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Interview: EXTINCIÓN DE LA ESPECIE by Nicolasa Ruiz y Matthew Porterfield, a glimpse into the end of the world

Extinción de la especie tells the story of Esther, an 18-year-old girl from northern Mexico who wakes up in Mexico City overwhelmed and alone. Wandering the streets in search of work, she tries to connect with a young delivery boy whom she discreetly follows to the home of a mysterious woman. There she finds a soul mate and a companion for the end of the world.

With this story, directors Nicolasa Ruiz and Matthew Porterfield were selected to participate in the special screening that the Morelia International Film Festival (FICM) holds annually out of competition in the Critics' Week, thanks to the solid alliance that has allowed more than 50 Mexican filmmakers to show their work at Cannes.

FICM had the chance to speak with the directors. They shared with us some insights into the process of creating this work, which was part of the Official Selection of the 21st FICM. They also discussed their expectations regarding this opportunity.

Extinción de la especie (2023, Dir. Nicolasa Ruiz, Matthew Porterfield)

FICM: How did the idea for this short film come about?

Matthew Porterfield: Originally, when we asked ourselves about doing something, it was like a one-off proposal. We thought about doing something about Mexico City. And obviously, this was a big goal. So, for me, it was very important to make this short film, which is only my second in Mexico, with a Mexican director. I invited Nico to collaborate, and at that point, we started discussing ideas between the two of us. We were interested in exploring the experience of alienation when a person lives in a large city, whether they are from another country, city, or region in Mexico. In this case, it was a northern girl. Nico and I originally met in Tijuana. So, we shared this experience, and it was the starting point to create a norteño character from Tijuana who explores this great city for the first time. Then we watched a lot of movies, talked about locations and other actors, and decided we wanted to work with actress Karen Furlong. She was the first piece of the project. Then came the locations, but we didn't have much time to make the film. We had two weeks to write and four days to shoot. It was all very fast, very instinctive, and reflexive. What do you think, Nico?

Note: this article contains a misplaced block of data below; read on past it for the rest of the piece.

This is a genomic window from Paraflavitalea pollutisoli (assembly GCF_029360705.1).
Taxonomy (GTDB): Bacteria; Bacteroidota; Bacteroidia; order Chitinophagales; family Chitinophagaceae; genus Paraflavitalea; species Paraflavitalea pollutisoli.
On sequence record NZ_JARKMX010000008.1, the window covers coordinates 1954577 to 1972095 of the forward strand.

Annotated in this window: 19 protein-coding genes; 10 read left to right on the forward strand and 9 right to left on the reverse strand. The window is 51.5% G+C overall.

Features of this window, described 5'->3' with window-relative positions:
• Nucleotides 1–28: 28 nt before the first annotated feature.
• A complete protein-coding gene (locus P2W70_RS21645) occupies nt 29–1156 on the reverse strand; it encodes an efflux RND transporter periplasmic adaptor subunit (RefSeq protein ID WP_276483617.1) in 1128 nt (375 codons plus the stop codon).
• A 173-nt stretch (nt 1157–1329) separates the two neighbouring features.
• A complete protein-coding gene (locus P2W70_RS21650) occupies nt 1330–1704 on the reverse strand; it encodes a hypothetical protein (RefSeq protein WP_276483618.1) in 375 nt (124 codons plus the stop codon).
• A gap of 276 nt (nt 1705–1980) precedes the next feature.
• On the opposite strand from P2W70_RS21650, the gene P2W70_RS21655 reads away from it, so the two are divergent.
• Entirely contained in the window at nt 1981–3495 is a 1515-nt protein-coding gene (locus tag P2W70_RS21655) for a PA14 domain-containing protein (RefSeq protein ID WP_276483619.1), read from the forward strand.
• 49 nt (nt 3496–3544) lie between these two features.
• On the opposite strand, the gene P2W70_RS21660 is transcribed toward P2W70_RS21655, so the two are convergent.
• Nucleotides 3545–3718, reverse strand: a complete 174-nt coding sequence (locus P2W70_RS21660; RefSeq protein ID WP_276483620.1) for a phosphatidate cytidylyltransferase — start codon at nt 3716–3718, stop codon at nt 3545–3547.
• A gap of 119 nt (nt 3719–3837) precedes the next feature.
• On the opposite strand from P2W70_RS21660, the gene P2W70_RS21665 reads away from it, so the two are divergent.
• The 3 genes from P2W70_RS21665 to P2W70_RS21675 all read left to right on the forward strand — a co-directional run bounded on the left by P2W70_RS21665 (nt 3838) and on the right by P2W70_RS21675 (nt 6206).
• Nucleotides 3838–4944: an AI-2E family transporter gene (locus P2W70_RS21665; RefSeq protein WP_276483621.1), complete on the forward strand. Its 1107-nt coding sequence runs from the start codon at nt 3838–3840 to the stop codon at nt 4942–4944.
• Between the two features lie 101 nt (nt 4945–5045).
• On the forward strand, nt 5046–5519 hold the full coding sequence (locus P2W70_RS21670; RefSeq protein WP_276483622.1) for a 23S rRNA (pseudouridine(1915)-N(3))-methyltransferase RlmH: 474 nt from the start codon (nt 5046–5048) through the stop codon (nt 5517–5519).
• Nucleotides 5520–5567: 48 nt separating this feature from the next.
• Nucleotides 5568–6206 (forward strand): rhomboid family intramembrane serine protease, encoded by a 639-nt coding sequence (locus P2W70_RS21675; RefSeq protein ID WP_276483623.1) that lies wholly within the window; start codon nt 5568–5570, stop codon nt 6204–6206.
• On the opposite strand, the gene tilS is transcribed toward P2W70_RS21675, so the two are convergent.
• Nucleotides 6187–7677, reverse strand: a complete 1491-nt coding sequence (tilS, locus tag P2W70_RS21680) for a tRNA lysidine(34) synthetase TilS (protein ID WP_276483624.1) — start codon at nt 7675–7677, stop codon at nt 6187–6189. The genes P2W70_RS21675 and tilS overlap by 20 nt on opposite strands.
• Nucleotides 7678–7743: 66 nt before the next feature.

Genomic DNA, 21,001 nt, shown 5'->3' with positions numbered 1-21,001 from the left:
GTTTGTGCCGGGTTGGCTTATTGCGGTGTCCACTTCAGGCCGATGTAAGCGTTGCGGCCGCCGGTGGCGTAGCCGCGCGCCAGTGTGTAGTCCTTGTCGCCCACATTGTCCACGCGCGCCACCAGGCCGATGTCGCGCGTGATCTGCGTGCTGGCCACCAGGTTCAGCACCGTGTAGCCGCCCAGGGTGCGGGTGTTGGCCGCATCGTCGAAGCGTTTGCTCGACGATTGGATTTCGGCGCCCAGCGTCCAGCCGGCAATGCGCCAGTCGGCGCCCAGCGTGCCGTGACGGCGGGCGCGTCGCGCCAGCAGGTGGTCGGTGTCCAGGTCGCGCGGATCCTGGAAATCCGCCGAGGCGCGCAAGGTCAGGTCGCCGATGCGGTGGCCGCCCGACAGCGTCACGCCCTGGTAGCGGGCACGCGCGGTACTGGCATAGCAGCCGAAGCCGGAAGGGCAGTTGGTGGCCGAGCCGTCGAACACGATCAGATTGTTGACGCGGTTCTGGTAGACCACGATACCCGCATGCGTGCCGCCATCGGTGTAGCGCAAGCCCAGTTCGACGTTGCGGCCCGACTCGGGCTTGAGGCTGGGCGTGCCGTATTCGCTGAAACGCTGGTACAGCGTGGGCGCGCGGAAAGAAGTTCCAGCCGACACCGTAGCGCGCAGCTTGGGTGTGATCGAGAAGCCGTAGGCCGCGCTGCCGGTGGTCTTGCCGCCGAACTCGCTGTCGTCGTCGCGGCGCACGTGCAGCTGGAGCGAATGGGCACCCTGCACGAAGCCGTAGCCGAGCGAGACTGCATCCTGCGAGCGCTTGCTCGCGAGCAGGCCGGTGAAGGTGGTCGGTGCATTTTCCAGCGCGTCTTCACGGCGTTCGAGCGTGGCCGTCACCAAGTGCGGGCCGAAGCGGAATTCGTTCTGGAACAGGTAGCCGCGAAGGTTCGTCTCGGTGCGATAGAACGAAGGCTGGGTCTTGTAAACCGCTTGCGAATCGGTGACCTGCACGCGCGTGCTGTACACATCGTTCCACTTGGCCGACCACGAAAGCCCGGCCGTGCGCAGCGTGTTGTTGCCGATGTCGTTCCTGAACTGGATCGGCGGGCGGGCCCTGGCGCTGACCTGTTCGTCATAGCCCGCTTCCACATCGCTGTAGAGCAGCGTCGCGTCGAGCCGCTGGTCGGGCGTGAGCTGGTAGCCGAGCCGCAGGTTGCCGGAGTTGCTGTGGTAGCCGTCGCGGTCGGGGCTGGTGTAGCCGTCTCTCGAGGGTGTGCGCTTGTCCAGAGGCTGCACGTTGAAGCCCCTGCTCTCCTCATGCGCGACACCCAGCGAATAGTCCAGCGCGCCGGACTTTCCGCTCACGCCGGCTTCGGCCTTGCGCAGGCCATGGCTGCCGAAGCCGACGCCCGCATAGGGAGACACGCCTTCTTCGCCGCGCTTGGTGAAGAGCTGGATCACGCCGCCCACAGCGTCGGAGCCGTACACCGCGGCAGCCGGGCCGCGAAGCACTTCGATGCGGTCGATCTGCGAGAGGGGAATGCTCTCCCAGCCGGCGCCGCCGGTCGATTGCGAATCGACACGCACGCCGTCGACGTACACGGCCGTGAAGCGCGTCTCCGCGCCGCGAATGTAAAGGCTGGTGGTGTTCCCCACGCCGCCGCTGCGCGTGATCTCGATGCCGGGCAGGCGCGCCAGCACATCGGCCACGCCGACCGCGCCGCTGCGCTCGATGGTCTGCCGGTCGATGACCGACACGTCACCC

Nicolasa Ruiz: Yes, the same. The Black Canvas festival invited Matt to make this short film, and then he invited me to co-direct it. It was a two-week process, really, of writing and pitching ideas. We were thinking, well, if the guideline is Mexico City, we just moved here from Baltimore, where Matt is from, and I just moved here from Tijuana. So, it was about exploring this experience of living in such a huge, intimidating city from the perspective of someone coming from a smaller town from the border. As I always say, in Mexicali everything is flat, there are no big buildings. Being in Mexico City, mostly cooped up in an apartment surrounded by buildings, creates a sense of confinement, of alienation. We thought Karen's character would be this girl who has just arrived in the city, looking for a human connection, looking for people to meet and build relationships with. But relationships are always complicated. So she starts following these characters and it all feels more like choreography than a linear story. It's a more choreographic experience, of feeling alienated and acting on impulse, seeing where these places take you.